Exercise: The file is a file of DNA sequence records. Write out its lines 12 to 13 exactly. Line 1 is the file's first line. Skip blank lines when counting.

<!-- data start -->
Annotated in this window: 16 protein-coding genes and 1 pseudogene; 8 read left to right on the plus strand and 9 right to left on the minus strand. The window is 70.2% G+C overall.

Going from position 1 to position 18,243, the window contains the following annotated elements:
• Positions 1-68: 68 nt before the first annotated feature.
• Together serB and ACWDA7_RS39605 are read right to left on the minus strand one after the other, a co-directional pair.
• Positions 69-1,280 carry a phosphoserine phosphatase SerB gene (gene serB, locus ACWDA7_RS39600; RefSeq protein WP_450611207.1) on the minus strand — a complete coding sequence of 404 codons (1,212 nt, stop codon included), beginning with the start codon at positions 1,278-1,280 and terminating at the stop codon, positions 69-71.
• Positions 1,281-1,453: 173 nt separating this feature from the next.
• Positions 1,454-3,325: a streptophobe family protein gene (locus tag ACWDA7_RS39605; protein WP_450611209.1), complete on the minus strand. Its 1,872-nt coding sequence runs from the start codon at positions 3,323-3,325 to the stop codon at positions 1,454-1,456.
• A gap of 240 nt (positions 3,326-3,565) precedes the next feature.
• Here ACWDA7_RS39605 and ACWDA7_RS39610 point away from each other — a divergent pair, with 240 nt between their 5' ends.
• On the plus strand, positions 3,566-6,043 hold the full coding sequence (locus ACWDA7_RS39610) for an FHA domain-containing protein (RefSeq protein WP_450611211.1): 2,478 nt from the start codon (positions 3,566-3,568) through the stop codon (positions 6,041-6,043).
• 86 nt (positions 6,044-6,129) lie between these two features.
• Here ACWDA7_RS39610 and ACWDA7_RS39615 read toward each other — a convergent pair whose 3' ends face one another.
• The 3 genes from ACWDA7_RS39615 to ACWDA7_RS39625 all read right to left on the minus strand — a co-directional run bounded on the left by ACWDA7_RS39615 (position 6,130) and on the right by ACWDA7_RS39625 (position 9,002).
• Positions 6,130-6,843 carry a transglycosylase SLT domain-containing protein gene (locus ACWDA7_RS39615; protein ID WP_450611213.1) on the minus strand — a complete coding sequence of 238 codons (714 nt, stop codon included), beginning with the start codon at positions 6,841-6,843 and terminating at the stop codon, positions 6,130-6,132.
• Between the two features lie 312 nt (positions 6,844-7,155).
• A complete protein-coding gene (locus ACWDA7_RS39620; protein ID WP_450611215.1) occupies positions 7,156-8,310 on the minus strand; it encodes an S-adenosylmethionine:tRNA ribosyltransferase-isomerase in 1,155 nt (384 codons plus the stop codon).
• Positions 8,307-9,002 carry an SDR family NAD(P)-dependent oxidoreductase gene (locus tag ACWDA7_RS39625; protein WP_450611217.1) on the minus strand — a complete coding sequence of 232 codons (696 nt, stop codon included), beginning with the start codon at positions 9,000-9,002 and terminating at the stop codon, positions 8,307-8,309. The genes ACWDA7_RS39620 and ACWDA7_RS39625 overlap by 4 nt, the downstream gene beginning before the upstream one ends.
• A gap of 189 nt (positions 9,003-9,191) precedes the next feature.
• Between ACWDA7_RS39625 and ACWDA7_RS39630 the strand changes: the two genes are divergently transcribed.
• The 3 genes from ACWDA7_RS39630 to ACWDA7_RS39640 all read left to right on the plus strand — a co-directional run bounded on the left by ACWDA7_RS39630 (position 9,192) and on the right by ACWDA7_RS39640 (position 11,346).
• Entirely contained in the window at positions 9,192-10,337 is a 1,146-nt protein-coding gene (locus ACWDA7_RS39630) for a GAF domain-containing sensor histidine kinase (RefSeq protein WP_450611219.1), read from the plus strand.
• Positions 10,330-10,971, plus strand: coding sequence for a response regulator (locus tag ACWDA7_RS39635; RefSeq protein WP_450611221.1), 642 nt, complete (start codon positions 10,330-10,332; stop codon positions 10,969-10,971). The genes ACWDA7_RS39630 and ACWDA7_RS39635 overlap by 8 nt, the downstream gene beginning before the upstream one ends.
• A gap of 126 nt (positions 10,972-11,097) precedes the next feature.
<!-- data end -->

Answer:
• Here ACWDA7_RS39610 and ACWDA7_RS39615 read toward each other — a convergent pair whose 3' ends face one another.
• The 3 genes from ACWDA7_RS39615 to ACWDA7_RS39625 all read right to left on the minus strand — a co-directional run bounded on the left by ACWDA7_RS39615 (position 6,130) and on the right by ACWDA7_RS39625 (position 9,002).